This engrossing series that tells the story of the American people during World War II. Wartime newsreels, propaganda documentaries, movies, music and humor chronicle changes in American ideals, lifestyles and morals during the 1940s and 1950s.
The story of the American people at war began in the highly acclaimed series ‘Between The Wars’, and continues in this series narrated by journalist Eric Sevareid. Shocked into action by the bombing of Pearl Harbor, Americans respond with an exhilarating sense of common purpose and build the most powerful war production machine the world has ever known. Wartime newsreels, propaganda documentaries, movies, music and humor chronicle changes in American ideals, lifestyles and morals, tracking the major movements in the lives of Americans during the 1940s and 1950s
Episode #101: While the Storm Clouds Gather In this episode, America emerges from the hard times of the Depression. Radio provides nightly entertainment as well as news from the foreign war zones in Europe and Asia. Most Americans wish to stay out of the war, but they support the efforts of President Roosevelt, lend-lease, the peacetime draft, and the new defense industry.
Episode #102: Praise the Lord and Pass the Ammunition In this episode, the attack on Pearl Harbor sends a bolt of energy surging through the country. Within a few short months, the nation is mobilized and transformed. Fifteen million civilians become soldiers, sailors and marines. Production of civilian goods ends, and most factories convert to war work.
Episode #103: Sacrifice and Shortages This episode examines how Americans coped with food and gas rationing and shortages of cigarettes and nylons. There are victory gardens, scrap drives, the black market, and the first national income tax. Celebrities such as Jack Benny and Jimmy Durante help boost civilian morale.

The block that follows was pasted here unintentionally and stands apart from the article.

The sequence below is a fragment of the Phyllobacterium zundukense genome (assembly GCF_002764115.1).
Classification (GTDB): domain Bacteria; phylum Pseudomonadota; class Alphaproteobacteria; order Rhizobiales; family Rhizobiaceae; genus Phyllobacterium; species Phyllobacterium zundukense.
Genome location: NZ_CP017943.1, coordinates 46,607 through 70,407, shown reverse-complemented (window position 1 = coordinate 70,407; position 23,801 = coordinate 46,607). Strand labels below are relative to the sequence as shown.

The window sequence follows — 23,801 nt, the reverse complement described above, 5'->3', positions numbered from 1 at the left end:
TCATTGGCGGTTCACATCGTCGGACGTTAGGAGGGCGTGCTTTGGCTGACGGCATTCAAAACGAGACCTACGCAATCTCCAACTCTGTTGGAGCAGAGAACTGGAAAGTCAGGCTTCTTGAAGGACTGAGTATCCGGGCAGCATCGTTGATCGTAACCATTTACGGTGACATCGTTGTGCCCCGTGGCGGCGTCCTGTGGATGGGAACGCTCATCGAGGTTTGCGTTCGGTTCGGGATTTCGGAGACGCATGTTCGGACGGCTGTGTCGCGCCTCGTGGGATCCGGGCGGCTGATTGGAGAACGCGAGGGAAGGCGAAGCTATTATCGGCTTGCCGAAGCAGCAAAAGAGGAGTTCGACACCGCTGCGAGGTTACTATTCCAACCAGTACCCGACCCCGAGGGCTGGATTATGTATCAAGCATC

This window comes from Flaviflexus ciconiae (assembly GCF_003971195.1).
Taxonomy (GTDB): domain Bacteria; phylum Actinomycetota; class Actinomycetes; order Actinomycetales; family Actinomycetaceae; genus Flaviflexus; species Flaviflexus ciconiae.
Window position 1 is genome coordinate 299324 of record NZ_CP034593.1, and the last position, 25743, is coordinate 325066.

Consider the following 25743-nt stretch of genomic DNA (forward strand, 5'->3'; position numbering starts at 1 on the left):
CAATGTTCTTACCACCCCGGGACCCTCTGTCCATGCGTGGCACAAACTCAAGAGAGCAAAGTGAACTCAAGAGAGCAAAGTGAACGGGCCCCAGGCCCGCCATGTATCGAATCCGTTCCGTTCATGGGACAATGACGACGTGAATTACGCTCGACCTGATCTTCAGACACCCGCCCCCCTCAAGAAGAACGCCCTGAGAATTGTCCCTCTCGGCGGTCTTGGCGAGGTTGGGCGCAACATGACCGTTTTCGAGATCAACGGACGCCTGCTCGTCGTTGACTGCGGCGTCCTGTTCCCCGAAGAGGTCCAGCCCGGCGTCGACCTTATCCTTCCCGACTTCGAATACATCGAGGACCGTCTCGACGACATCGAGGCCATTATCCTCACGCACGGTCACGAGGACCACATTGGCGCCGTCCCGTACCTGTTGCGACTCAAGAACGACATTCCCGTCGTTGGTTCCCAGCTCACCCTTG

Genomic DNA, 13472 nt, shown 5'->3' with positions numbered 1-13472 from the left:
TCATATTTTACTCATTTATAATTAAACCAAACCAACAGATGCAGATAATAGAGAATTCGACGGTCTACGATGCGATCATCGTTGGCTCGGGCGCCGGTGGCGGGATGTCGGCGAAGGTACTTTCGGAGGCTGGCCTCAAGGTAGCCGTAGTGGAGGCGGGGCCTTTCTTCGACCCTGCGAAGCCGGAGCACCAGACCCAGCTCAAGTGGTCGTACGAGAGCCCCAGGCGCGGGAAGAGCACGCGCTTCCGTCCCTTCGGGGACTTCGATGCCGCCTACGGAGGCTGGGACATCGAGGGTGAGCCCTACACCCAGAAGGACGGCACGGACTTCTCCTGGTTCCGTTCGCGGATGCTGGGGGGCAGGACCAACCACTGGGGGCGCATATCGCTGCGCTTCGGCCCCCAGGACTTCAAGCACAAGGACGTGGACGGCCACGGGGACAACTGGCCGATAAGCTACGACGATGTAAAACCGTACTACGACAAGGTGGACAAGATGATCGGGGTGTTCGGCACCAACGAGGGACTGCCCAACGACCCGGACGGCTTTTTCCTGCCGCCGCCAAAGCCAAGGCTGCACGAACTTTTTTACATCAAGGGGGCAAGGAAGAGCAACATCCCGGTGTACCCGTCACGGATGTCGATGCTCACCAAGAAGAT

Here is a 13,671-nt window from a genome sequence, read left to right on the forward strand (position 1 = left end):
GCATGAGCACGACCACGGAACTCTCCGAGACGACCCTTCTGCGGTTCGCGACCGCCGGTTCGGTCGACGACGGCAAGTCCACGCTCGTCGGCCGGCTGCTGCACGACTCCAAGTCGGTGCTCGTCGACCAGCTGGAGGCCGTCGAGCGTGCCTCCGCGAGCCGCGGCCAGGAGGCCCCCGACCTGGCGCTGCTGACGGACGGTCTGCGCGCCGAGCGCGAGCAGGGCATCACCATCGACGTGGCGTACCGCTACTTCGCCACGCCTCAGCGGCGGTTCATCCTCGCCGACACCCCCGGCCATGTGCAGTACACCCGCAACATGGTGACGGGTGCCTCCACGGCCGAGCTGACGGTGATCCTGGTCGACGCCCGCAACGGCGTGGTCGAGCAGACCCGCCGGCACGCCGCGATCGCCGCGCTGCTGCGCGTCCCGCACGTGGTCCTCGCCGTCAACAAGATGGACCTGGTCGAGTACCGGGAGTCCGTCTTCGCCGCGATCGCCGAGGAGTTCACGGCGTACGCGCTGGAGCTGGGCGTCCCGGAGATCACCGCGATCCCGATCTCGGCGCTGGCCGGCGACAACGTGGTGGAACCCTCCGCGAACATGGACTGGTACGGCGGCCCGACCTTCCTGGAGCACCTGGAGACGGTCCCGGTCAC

Episode #104: A String of Pearls In this episode, patriotic American women answer the call to duty–in the armed forces and in the factories and shipyards. Despite condescension and prejudice, women win a permanent place in the American military, but they soon discover that the men in charge consider this major change in American life only temporary.
Episode #105: On the Shady Side of the Street In wartime America, large numbers of young people leave their homes for military service or work in war plants, sowing the seeds of a sexual revolution. This episode documents the trend away from traditional moral concerns.
Episode #106: Right in der Fuehrer’s Face In this episode, the American government enlists the skills of Hollywood, Tin Pan Alley, and Madison Avenue to grind out propaganda for domestic consumption. Hitler and his cohorts are depicted as diabolical villains, while racial attacks by the media against Japanese Americans lead to the internment of hundreds of civilians.
Episode #107: Thanks for the Memories This episode shows American show business solidly supporting the war effort. Scenes at the Hollywood Canteen and other service clubs show ordinary American enlisted men honored and revered by stars and the public. The comedy routine “Who’s on First?” reflects the big question in major league baseball as most players have gone to war.
Episode #108: Accentuating the Positive This episode depicts Hollywood stars going overseas to put on shows for troops in the war zones. Legends like Bob Hope and Marlene Dietrich stage elaborate events for servicemen. In similar fashion, Armed Forces Radio carries American swing music, news, and pop culture around the world.
Episode #109: Mood Indigo: Blacks and Whites Wartime newsreels reveal that the World War II American home front is as racially segregated as the U.S. armed forces. Although prejudice, discrimination and race riots plague the home front, black civilians continue to back the war effort, and black servicemen distinguish themselves overseas.
Episode #110: It’s Been A Long, Long Time This episode chronicles the war’s end with the dramatic explosion of two atomic bombs. The massive war industry is shut down, and millions in the armed forces are demobilized. The GI Bill, the baby boom, and a new materialism sweep millions into the mass-produced suburbs. Overseas, the seeds of the Cold War, Korea and Vietnam have been planted.
LENGTH: 10 x 30 Minutes
INTERNATIONAL TRACK: Yes
CLOSED CAPTIONS: No
ASPECT RATIO: 4:3
PRODUCTION YEAR: 1990
RELEASE YEAR: 2001
SUPPLIER: Quartet International
COUNTRY OF ORIGIN: USA
RIGHTS TERRITORY: USA